Six years and five rentals later, the search for a new home ends for the Fejzić family from Kolići, thanks to the European Union.

A memory of one night in May 2014 is still fresh in the mind of fifty-year-old Mirsad Fejzić. Unprecedented amounts of rain and groundwater teamed up with the overflowing nearby Kolići stream, forcing the locals to leave their homes. Mirsad had a special mission that night – in search of safety from a natural disaster, he formed a column and led the family and locals uphill to a neighbouring village.

“I have no words to describe how that journey went. We moved along a slope, not daring to go down for five meters, with the soil all drenched in water, so you sink right there. You are taking your children, carrying the bags”, Fejzić recalls. “I spent four years in the war, and never did I turn my back on anything. But those moments were the hardest for me. Not a thing you can do.”

Kolići near Zenica are one of the villages most severely affected by landslides; homes of the locals there, including that of Fejzić, are still buried under debris and mud. Seven years later, he is still struggling to hold back his emotions.

“When the villagers of Smajić saw us… they thought we all died down there that night,” he recalls, adding that due to heavy rains and unusual storms, there was no phone signal in the village, coupled with a shortage of food and drinking water.

“Never saw that in any movie. Fighting hard for each other, to help, to rescue. Everyone crying up there – they couldn’t believe we survived,” he says. “We caught a bit of a phone signal and I made a call, helicopters came. The transfer took two days. Whatever was to be taken, we pulled it out. The army took the population. They were placed in the barracks.”

 

Frequent moving

Numerous villages and areas on the banks of rivers and streams in the Zenica-Doboj Canton are among the hardest hit by catastrophic floods and landslides, with one million in BiH affected in its aftermath.

The worst natural disaster in 120 years had led to an unprecedented crisis where some 90,000 were forced to leave their homes. In May 2014, Mirsad, his wife and three children, all moved into the first of five rentals they would be moving in and out from over the next six years in Zenica.

“As soon as you settle in, the owner comes to inform that the property is sold and you need to move. And the little that you have end up being destroyed from all the moving around,” he says. “Just when we started to lose hope, it happened.”

In September 2017, the Flood Recovery Programme was launched. Under its housing component, intended primarily for socially and economically vulnerable groups, a total of 423 new housing facilities have been built and 60o housing units in BiH rehabilitated.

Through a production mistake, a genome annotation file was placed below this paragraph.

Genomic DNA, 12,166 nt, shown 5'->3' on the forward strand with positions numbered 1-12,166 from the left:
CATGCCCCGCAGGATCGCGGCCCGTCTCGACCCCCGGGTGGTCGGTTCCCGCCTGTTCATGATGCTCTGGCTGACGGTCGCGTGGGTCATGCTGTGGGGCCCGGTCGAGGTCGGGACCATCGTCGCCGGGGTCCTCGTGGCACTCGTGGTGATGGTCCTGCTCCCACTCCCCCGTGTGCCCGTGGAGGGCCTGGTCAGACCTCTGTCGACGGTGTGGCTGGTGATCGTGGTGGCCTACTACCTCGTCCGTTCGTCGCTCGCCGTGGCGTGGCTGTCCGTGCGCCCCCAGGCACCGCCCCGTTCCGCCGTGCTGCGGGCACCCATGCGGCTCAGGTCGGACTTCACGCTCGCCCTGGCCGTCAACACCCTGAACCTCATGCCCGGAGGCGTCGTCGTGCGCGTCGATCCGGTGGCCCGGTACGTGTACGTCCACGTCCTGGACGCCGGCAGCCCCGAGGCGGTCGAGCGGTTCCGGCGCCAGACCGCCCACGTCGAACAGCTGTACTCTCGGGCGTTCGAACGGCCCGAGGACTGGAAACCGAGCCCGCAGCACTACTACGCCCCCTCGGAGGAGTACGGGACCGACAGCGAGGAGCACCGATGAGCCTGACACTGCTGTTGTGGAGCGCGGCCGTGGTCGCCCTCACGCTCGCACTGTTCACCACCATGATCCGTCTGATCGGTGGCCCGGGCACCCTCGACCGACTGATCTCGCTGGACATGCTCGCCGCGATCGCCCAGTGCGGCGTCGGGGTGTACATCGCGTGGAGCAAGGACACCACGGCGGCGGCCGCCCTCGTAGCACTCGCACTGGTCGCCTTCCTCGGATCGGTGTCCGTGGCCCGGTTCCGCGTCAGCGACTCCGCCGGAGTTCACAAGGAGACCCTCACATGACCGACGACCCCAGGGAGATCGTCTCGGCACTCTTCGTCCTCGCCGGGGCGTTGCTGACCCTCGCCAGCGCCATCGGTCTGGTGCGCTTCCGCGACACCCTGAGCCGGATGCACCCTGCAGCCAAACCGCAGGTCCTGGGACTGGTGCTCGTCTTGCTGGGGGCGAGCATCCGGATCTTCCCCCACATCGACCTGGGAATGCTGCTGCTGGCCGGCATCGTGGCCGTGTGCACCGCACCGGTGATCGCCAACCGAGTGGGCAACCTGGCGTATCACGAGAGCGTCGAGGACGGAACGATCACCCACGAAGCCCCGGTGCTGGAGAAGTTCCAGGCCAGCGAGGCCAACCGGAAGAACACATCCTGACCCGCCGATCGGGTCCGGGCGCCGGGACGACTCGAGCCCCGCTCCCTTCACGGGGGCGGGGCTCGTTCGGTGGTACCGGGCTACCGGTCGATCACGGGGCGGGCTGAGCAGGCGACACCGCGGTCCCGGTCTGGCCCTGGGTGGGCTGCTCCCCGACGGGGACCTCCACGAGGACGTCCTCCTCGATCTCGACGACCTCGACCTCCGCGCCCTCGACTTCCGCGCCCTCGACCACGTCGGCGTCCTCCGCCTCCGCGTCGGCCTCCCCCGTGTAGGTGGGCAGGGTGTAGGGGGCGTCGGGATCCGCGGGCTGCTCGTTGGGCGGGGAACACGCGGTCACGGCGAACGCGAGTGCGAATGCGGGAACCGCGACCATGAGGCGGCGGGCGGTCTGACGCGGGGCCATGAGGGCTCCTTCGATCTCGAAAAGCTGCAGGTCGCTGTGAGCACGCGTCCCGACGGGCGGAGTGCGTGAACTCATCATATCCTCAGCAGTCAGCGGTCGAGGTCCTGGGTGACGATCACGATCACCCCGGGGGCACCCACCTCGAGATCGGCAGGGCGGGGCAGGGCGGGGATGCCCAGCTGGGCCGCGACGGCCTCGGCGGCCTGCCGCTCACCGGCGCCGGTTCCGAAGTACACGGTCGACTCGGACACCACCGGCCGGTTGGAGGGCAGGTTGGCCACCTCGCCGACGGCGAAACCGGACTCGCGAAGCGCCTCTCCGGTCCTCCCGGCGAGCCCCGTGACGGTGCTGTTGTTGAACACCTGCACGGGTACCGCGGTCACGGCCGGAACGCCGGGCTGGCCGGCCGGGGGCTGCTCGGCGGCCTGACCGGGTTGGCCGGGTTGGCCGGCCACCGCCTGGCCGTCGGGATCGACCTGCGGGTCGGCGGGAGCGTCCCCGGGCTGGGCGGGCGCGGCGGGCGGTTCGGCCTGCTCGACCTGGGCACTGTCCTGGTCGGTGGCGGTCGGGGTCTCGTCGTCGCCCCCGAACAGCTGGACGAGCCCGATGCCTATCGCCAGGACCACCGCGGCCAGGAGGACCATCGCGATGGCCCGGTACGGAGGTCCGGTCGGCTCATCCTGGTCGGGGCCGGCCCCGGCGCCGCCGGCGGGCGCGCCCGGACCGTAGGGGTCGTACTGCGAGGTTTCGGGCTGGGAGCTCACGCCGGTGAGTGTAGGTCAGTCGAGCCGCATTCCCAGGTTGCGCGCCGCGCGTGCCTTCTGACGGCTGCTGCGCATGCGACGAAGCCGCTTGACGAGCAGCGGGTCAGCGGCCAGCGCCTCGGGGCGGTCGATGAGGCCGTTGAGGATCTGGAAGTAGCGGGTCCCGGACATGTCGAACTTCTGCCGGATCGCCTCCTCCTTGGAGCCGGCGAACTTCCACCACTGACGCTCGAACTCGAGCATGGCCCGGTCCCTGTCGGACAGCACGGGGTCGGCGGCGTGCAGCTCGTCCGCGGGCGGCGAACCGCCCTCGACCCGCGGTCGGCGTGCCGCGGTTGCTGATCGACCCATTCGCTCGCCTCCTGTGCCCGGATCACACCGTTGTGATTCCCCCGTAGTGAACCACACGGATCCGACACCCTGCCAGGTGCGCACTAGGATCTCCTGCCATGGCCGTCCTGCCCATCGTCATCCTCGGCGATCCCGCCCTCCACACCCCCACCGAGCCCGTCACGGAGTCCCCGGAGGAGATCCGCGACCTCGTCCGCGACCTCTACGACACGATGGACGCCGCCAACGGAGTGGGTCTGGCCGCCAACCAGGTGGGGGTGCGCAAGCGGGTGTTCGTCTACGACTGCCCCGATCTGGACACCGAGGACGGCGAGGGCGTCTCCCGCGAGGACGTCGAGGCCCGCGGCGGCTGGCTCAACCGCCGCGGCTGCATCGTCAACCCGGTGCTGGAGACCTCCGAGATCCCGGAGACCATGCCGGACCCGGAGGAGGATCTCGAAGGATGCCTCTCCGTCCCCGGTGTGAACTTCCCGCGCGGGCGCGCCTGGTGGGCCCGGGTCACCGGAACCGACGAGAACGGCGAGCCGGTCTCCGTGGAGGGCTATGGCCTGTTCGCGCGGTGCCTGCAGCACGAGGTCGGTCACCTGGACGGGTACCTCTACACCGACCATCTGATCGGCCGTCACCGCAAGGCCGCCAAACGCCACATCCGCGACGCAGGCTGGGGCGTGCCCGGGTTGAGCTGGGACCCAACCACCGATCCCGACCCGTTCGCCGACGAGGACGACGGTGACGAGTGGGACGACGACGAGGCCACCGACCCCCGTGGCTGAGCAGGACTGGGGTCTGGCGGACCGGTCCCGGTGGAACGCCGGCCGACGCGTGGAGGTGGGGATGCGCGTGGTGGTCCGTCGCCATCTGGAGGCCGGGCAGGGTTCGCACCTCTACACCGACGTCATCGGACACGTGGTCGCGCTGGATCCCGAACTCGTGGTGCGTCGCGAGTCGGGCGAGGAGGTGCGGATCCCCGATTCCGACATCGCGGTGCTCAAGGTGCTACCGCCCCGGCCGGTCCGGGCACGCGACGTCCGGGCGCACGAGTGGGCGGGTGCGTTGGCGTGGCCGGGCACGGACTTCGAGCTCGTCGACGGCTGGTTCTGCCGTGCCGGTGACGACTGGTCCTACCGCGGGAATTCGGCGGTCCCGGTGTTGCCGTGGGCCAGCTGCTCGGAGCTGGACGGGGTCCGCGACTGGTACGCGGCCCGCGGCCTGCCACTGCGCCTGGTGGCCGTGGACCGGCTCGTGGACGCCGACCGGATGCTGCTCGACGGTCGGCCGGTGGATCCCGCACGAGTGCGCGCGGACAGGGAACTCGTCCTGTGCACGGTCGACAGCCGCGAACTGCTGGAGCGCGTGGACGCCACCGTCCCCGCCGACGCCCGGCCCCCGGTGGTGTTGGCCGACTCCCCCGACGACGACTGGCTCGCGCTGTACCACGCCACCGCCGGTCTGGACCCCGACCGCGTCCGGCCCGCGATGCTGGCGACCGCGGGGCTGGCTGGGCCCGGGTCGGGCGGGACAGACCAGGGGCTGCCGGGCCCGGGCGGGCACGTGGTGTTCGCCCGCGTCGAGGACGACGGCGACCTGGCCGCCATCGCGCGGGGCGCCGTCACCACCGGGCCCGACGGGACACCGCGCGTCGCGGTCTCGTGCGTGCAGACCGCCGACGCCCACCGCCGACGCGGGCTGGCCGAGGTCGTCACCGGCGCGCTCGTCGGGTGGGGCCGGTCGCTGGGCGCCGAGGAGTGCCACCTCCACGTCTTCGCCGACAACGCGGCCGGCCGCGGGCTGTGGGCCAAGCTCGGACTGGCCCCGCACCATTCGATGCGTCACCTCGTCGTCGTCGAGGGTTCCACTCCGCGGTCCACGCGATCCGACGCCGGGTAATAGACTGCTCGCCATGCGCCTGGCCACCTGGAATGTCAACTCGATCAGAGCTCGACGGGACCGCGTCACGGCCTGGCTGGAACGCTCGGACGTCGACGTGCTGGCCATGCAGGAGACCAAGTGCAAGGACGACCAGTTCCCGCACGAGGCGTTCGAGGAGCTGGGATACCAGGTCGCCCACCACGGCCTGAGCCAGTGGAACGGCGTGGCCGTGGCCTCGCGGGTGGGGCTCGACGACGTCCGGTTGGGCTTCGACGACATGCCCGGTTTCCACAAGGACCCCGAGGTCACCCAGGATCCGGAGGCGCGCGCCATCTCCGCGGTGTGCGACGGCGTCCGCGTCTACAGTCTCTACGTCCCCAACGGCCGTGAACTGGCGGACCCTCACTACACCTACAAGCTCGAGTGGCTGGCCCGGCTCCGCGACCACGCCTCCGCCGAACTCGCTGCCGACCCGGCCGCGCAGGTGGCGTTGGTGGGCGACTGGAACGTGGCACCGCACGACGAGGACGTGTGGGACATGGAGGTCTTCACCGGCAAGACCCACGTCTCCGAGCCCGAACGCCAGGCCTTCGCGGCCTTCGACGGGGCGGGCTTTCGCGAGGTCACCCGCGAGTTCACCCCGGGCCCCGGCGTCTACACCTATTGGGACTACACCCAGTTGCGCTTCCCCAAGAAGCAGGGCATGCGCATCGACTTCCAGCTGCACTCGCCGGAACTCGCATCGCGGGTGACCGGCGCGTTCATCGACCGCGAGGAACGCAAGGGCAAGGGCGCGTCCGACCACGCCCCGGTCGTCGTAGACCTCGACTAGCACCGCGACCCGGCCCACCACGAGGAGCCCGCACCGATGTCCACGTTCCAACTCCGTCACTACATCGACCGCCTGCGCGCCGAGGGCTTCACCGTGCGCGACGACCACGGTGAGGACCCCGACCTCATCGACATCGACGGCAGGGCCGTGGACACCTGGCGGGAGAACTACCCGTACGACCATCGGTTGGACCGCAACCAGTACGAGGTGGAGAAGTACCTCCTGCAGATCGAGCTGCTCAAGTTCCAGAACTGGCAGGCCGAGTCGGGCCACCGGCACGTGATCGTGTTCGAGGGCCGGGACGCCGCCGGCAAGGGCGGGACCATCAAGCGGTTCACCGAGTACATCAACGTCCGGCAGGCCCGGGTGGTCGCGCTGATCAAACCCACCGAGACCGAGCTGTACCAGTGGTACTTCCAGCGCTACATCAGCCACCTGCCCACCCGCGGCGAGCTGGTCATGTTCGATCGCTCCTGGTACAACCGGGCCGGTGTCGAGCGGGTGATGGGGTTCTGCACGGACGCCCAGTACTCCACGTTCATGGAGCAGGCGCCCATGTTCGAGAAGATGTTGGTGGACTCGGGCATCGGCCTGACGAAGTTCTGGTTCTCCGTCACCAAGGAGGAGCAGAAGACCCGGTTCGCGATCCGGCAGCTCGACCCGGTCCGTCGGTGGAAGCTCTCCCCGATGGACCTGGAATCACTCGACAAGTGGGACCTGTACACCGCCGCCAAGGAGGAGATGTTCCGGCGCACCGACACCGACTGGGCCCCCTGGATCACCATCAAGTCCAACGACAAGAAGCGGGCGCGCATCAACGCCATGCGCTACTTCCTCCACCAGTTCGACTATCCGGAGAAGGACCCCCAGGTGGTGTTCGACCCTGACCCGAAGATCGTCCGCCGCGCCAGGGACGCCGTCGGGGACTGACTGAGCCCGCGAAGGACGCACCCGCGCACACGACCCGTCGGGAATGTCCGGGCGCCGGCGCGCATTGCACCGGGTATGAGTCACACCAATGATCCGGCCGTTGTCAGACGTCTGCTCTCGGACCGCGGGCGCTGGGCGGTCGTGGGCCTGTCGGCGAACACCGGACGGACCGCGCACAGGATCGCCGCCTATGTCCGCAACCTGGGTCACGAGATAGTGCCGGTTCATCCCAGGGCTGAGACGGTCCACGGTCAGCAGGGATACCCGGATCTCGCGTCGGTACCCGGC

In the area of ​​the city of Zenica alone, 34 houses were built.

Coordinator with the Zenica City Administration, Danijela Dalmacija-Pavlović, has been engaged from the very start to help fellow citizens affected by floods and landslides. She remembers everything done so far and expresses personal satisfaction that the project was implemented on such a large scale in her city.

“It’s a major trauma, a major loss. Imagine having everything in your apartment, your home, and you are left with nothing. Well, they were literally left with nothing,” she recalls. “Those floods had that weight – they survived the war, they’ve been through it all, and then you end up once again with nothing. And they had to start from scratch all over again.”

With a 15 million euro programme funded by the European Union in co-operation with the Federation of Bosnia and Herzegovina, Republika Srpska, Zenica-Doboj Canton, local authorities and UNDP, some 3,000, much like Fejzić, now have permanent housing.

Agriculture

Mirsad Fejzić was raised and spent his entire life in the countryside. Zenica’s settlement of Klopče, where his new house is located, has conditions for him to engage in agriculture. Although serving on the Armed Forces of BiH, Mirsad, with the great help of his wife Mersima, successfully maintains greenhouse production. He was also provided a 100-square-meter greenhouse, including the accompanying raw materials and small equipment, all thanks to the Flood Recovery Programme.

“It’s different, when you know it’s yours. The house up there is still buried. I’m still going up, my orchard is up there, I’m sowing. I learned to live of agriculture. I worked in a company, but the barn was always full”, says Mirsad.

The older son and daughter, meanwhile, moved out and started their own families, so 15-year-old Salih has his own room in the new house.

The Fejzić family are also satisfied with the support for their agricultural production. During the year they say they can produce up to 800 to 900 kilograms of tomatoes, provide healthy food all summer, during the winter they have fresh spinach, spring onions and lettuce.

The Flood Recovery Programme is implemented by UNDP in BiH, jointly with the International Organization for Migration (IOM), the Arbeiter-Samariter-Bund (ASB), Hilfswerk International (HWI) and partner municipalities and cities.

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